If all of this ends with Trump’s preferred figure, Boris Johnson, becoming prime minister, then the provocative interview with The Sun may be remembered as shrewd maneuvering: the seven-level chess that the president’s fans insist he’s always playing. But if the topping of Theresa May ends with Labour party leader Jeremy Corbyn — a man who characterized supporting ISIS as a “political point of view” that did not warrant prosecution — as prime minster, then it is Trump living down to all of his critics’ accusations: blundering, loud, unthinking, oblivious, and counterproductive.
Of course, this morning, in a joint press conference with May, Trump declared, “Whatever you’re going to do is okay with us. Just make sure we can trade together.” He also called the claim that he criticized May to be … “fake news.”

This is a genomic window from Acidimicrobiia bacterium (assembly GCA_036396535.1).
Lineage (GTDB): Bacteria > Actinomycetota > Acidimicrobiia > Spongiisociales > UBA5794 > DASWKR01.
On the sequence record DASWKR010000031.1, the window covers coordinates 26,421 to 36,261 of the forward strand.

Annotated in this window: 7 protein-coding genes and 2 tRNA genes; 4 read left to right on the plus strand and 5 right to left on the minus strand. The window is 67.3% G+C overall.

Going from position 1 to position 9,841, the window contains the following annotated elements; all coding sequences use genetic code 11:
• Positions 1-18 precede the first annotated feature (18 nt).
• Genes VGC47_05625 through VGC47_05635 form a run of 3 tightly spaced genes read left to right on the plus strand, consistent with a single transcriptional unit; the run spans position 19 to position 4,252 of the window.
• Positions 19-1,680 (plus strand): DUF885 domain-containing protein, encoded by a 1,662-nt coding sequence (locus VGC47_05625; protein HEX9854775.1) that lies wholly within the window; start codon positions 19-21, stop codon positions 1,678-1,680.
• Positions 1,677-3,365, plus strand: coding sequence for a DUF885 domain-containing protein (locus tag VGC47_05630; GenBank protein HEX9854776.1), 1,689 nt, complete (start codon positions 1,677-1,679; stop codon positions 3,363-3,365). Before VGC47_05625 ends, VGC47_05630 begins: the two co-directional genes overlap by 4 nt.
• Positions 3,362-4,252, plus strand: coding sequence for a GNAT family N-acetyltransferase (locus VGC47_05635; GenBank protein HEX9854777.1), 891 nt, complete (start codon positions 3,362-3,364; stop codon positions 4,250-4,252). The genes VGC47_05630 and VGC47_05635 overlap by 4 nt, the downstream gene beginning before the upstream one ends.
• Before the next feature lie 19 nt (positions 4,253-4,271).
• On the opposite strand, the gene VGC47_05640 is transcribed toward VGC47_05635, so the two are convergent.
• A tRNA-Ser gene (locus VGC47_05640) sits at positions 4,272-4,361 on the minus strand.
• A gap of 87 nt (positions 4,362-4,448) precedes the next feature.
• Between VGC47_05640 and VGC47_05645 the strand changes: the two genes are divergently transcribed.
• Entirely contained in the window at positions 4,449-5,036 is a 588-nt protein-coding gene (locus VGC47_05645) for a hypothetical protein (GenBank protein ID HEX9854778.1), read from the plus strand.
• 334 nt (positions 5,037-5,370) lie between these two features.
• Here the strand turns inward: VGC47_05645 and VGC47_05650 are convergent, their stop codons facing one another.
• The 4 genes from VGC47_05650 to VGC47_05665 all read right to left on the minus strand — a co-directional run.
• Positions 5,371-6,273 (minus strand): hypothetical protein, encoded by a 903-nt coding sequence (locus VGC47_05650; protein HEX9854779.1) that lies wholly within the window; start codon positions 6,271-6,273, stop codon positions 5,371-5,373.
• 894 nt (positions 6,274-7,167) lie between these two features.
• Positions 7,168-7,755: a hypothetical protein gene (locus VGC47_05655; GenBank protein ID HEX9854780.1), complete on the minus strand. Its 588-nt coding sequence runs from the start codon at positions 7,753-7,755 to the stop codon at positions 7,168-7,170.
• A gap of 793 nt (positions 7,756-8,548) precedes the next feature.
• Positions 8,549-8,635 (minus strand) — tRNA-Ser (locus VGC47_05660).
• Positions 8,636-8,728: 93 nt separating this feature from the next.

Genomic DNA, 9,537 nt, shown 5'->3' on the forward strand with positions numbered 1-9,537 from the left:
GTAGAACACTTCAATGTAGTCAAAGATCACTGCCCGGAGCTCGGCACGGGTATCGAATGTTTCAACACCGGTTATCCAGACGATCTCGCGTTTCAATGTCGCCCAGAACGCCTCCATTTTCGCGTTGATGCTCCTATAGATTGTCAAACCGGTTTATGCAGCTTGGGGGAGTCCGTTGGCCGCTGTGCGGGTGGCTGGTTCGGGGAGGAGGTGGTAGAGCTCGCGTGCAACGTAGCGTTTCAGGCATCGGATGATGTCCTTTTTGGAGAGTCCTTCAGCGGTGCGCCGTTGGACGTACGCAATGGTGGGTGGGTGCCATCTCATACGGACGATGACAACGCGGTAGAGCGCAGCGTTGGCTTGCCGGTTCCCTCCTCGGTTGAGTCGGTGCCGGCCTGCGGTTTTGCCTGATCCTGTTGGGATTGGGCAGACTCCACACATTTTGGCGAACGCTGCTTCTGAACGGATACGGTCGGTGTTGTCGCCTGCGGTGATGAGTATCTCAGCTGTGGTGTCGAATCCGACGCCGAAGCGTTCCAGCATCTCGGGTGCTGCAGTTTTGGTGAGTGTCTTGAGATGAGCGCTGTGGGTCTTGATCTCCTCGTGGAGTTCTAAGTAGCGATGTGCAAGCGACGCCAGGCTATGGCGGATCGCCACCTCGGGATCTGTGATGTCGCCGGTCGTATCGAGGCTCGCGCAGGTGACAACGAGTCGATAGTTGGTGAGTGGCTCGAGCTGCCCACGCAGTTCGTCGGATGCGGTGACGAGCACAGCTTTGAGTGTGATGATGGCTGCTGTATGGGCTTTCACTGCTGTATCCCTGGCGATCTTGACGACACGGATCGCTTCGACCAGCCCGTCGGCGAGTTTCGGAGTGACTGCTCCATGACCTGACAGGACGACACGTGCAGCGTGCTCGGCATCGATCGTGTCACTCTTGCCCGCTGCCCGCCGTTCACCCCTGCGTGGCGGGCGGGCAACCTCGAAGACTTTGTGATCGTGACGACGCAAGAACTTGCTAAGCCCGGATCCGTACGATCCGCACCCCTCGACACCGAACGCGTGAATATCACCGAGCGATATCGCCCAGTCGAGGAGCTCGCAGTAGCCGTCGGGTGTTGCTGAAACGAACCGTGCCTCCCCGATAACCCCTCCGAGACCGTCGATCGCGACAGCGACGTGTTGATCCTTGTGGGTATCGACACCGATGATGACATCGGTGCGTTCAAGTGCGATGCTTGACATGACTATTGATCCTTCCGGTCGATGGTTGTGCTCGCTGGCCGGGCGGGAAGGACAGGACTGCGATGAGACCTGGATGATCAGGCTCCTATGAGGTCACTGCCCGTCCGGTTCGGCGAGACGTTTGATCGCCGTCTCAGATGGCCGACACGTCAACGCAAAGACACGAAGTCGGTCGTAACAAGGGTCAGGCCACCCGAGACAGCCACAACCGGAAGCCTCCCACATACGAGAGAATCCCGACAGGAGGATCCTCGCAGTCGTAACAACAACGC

“I didn’t criticize the prime minister,” Trump said. Er … okay, pal.
Ho-Hum, Lefty Londoners Are Protesting an American President Again
Back in 1982, “115,000 anti-nuclear protestors gathered in Hyde Park” to protest President Ronald Reagan’s visit.
Then in 2003, “tens of thousands of demonstrators in Trafalgar Square cheered and whistled Thursday as a papier-mâché effigy of President Bush, painted gold to resemble the toppled statue of Saddam Hussein, was yanked to the ground at a peaceful rally.”
I’m sure that those protesters in London that day believed that Bush was the worst American president ever, the personification of all that was dangerous and malevolent in the world, a force for chaos and instability and xenophobia and hatred, and so on.
Except … he wasn’t.